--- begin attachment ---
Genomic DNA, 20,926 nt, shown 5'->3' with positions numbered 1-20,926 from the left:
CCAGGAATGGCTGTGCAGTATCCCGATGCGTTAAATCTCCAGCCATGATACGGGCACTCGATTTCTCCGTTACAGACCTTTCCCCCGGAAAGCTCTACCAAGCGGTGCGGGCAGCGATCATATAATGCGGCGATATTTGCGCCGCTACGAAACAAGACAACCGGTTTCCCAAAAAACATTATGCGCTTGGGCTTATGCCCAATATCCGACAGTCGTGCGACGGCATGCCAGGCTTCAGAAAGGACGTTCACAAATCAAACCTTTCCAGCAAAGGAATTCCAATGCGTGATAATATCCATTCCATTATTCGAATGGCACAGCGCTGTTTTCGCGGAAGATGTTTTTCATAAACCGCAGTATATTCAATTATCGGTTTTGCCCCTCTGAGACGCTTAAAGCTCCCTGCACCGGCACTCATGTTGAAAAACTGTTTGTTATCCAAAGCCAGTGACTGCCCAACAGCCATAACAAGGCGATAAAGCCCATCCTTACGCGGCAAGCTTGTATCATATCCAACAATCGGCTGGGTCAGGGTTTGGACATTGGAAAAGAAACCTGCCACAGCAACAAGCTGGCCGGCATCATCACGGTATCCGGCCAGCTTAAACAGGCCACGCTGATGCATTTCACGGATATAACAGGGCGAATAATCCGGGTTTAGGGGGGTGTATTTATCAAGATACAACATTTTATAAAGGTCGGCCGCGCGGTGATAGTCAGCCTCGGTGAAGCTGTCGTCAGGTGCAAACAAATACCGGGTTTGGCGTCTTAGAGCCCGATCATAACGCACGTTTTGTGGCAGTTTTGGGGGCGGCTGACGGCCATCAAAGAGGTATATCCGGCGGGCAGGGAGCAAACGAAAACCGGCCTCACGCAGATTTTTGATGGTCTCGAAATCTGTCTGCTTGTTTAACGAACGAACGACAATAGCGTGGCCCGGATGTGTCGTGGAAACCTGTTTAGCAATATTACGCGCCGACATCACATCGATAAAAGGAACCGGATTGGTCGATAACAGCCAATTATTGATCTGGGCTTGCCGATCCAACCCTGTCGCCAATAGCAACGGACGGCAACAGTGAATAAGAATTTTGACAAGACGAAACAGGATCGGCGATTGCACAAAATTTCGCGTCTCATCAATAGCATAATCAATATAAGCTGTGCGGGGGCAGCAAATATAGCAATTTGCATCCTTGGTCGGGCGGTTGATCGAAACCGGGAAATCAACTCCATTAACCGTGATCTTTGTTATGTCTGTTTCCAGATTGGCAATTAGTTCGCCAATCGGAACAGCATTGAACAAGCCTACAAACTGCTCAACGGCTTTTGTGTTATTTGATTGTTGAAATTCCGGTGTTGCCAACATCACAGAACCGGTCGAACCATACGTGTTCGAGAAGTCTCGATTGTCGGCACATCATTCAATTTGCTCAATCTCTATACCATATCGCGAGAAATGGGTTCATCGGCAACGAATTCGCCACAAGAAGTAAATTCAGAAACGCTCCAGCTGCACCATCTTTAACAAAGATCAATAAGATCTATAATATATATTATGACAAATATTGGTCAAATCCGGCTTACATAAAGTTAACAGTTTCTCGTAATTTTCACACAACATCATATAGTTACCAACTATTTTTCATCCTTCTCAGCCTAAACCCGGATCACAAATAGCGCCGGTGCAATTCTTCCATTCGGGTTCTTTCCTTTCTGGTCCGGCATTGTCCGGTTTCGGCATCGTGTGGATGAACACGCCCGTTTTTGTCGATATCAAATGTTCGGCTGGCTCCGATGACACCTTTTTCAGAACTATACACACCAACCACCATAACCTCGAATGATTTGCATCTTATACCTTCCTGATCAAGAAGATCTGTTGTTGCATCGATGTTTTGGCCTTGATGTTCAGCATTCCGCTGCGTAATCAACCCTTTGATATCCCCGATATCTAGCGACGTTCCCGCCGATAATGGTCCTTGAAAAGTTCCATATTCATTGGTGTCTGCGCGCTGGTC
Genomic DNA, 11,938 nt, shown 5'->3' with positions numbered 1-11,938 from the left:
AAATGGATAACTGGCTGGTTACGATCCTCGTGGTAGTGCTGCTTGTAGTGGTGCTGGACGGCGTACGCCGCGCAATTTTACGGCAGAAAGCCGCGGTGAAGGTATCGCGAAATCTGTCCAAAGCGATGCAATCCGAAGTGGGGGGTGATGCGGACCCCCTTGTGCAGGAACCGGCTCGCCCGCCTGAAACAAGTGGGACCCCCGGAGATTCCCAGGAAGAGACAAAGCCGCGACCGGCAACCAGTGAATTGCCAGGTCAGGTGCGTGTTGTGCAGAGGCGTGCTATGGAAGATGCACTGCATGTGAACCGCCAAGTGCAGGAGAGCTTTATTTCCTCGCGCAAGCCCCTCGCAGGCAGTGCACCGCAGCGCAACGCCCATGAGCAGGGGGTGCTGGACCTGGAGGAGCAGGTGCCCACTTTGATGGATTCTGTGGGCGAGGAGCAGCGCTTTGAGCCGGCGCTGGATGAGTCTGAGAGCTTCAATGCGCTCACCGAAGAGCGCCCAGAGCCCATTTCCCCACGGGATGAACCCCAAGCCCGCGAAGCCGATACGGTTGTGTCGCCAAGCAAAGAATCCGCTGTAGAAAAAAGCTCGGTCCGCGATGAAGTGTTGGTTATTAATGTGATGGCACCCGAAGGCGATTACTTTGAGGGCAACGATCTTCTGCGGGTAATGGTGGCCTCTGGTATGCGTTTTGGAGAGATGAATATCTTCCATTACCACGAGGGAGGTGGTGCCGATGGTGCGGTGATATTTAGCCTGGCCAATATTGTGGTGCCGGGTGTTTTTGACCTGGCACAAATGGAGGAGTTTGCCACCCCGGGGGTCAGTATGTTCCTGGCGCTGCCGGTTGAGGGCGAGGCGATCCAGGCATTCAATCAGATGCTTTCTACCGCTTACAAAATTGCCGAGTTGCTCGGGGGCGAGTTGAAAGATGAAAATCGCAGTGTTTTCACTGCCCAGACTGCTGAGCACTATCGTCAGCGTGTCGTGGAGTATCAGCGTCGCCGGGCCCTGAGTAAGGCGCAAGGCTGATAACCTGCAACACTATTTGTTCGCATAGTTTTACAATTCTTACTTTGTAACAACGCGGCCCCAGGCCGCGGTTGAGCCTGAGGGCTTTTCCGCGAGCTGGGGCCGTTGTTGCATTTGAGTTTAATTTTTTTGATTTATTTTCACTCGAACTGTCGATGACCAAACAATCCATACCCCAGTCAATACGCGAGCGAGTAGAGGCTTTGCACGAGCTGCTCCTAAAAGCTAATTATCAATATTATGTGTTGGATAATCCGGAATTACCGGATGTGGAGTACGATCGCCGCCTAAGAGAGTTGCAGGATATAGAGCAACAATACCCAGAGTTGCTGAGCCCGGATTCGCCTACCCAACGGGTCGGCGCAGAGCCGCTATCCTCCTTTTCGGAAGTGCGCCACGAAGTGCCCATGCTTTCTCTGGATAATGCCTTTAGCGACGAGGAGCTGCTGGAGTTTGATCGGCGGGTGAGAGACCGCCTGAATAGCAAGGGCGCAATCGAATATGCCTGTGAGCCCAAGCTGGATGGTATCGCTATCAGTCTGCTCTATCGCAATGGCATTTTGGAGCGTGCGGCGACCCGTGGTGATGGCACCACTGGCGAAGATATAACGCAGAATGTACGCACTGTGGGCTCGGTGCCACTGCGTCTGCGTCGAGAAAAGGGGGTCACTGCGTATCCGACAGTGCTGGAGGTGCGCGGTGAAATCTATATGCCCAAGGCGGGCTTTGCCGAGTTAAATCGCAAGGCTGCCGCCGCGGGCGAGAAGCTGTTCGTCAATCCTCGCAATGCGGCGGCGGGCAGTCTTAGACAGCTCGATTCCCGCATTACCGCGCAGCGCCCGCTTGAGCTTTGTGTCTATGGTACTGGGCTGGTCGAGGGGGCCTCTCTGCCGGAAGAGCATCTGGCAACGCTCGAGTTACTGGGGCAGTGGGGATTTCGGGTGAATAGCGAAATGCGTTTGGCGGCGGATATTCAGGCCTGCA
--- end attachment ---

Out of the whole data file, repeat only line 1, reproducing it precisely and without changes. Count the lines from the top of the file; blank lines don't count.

Genomic DNA, 20,926 nt, shown 5'->3' with positions numbered 1-20,926 from the left: